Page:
“I love working at the library the best,” Walter Chaw tells me on the patio of a forgettable coffee shop, “because it’s interesting to get an unpretentious or unprepared response [from the audience]. In a mainstream audience people hate [critics], and in an audience of students everyone’s trying to impress you…I usually try and get some things out of the way at the beginning. Like, ‘Yes, they slept together’ or ‘No, they didn’t hate each other. Now, what did you think of the movie?’ That other stuff they can look up on Wikipedia or IMDB.”

For a film historian like Chaw, this is a pretty eccentric way of operating. Typically when a movie aficionado has a group of bodies held captive as an audience, he will demand silence from them as he ejaculates all the facts and theories of his arsenal unto their glassy faces, desperate to be recognized as a worthwhile person. But Walter Chaw rushes through this part, wanting instead to hear what the audience has to say about the film — which is, if nothing else, sincere. “I’ve been doing this a long time,” he says, “and the only pleasure I get out of it anymore is to hear what you guys have to say. I’m sick to death of what I have to say.”

A majority of the folks in the audience of one of these events has never attended a film class or written an essay on the subject (though some have — and they will let you know who they are). Most are simply fans — fans who probably watch more movies than your average citizen, but are by no means professionals. And yet Chaw craves their input. Their perspective. He sits through a film he’s probably seen multiple times (he watches 400 a year), just for the unique experience of hearing what these passionate, yet unaccredited, people have to say. He’s tired of cinema culture, where the dogma of film critique has become stale and predictable. Here we have a more pure, instinctual approach, a new set of eyes that aren’t searching for that one piece of information that will impress Walter Chaw. Or prove him wrong.

No one in the crowd will be receiving an academic certificate for participating in this event, nor will they be recognized by any social elite. Their pursuit is simply to be entertained by a good movie and have their intellect challenged by the discussion afterward. These people understand the high of learning. They pursue knowledge for the sake of knowledge — not out of any social, fiscal, or academic drive.

Unfortunately, folks with this mindset are rare today, and that’s why there are usually more than a few empty rows of chairs each Tuesday night. There seems to be little use today for an event that lacks any glamour or academic credibility. Though Chaw seems alright with this; he is a man who, in the face of his dying father, began to see life in a more immediate, more existentially enlightened view. He forfeited a lucrative baseball card business to get his masters in film, bypassing the financially secure world of universities for the shaky ground of a public library. He seems to understand the unfortunate reality that, for most people, no event is worthwhile unless there is money involved. We’ve been conditioned to need that narcotic high of handing over a wad of bills, a capitalistic guarantee that we will enjoy what we are paying for.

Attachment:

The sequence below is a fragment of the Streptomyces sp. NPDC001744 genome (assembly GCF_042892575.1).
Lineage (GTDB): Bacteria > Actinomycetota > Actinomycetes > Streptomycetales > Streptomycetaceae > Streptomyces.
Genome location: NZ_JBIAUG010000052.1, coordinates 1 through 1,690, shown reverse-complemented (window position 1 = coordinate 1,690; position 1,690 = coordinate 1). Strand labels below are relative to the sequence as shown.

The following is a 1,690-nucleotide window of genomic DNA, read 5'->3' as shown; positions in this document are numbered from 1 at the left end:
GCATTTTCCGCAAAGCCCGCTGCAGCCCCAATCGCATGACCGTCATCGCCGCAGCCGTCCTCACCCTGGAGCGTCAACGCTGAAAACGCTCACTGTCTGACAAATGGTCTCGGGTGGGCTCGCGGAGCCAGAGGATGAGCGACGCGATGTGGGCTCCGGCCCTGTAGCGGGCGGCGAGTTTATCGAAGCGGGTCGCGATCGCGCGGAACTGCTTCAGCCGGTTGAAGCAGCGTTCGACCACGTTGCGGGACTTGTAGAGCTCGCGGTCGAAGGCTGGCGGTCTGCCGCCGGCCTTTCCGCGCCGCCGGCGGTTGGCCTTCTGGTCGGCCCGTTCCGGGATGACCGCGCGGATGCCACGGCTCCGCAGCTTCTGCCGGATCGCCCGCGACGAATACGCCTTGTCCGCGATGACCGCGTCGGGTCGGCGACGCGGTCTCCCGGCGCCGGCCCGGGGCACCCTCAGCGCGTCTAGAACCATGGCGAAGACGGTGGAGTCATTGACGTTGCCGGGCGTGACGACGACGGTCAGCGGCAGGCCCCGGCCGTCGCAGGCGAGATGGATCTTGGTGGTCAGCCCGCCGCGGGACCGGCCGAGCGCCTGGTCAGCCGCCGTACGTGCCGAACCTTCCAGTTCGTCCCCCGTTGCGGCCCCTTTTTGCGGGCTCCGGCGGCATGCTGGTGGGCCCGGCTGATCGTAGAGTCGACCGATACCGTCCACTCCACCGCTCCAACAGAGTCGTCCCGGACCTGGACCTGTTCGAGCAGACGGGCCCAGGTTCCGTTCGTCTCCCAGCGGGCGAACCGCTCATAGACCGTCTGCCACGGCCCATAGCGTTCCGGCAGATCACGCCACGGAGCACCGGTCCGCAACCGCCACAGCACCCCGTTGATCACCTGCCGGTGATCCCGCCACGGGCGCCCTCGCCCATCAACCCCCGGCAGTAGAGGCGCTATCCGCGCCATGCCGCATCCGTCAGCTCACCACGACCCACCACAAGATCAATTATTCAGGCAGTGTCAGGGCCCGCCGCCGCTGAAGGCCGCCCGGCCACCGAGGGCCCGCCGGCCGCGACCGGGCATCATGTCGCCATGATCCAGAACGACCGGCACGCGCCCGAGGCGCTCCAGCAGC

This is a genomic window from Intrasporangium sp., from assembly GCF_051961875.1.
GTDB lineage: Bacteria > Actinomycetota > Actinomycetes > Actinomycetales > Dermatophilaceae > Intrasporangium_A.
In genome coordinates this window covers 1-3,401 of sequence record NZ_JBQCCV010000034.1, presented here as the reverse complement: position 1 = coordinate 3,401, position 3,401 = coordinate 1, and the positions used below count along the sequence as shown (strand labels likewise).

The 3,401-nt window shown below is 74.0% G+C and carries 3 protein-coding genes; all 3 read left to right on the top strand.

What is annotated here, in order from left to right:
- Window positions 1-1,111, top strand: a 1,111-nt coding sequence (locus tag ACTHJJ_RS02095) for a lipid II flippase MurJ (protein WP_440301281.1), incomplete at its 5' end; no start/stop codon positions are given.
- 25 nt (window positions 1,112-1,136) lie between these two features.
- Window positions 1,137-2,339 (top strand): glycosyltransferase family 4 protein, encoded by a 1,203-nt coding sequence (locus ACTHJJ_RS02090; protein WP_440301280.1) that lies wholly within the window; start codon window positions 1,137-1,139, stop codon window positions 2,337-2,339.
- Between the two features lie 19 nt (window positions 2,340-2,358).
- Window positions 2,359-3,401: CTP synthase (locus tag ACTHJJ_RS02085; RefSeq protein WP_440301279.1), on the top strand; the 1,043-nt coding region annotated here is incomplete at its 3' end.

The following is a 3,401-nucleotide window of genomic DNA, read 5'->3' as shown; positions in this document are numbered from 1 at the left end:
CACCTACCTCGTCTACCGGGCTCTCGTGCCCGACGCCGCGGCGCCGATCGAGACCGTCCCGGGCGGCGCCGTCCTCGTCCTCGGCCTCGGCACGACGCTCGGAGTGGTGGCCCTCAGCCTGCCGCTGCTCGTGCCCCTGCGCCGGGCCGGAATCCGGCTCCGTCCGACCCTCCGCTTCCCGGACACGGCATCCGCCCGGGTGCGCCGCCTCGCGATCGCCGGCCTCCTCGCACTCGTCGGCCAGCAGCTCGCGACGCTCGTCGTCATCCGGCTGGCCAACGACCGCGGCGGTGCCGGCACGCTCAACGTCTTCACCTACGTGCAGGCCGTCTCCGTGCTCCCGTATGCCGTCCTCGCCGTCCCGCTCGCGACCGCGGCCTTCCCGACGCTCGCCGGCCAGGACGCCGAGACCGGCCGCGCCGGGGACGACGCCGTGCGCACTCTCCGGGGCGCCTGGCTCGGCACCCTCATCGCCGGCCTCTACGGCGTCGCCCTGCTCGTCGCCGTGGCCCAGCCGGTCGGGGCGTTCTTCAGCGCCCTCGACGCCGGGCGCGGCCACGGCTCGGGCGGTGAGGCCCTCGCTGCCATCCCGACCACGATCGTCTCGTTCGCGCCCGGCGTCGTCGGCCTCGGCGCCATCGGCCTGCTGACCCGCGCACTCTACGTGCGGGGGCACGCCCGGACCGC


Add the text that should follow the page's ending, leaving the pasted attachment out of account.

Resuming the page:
“I think what you are talking about is best seen in the Denver Film Festival,” Chaw tells me, “which really doesn’t bring in that many good movies…But everyone wants to go to it. People get dressed up and spend about seventy-five dollars to go see some crappy movies. It’s a place to be seen.”

And unless retired pensioners, drunken sociopaths, and undersexed film geeks are the crowd you’re trying to get in with, the Films at Denver Central Library is not the place to be seen.

Though none of us are complaining.

Keeping the cinematic elite and the romantic comedy crowd out of each Tuesday Night screening is essential to sustaining that untainted synergy that blooms in each group discussion. There’s a delicate balance to all of this, something to be guarded and cherished. It’s the rare opportunity to connect with strangers on a level of sincerity that is almost extinct in this age of technology, academics, and commerce.

Readers Note:
The Film Series hosted by Walter Chaw is ongoing at the Denver Public Library. For more details, go to:

Statistics I Just Made up

By Brian Polk

95% of people know that 93% of all statistics are pulled from deep within the confines of whoever’s ass is attempting to prove whatever point he or she endorses. Despite knowing that, a full 99% of people believe such statistics if they agree with them.

4,634 people embarrassed themselves from the mispronunciation of the word “mispronunciation” in 2007—the most recent year such data is available.

18% of applause isn’t all that genuine.

47% of people are too busy to appreciate a good game of Uno every once in a while.

4% of people lie to statisticians.

Over 90% of punk songs are composed with just 3% of known guitar chords.

36% of American adult males will at some point question the sexuality of the guy they happen to be blowing at the moment.

Of the millions of comments left on internet articles each day, only 17 are intelligent, coherent, or otherwise contributive to a meaningful discussion.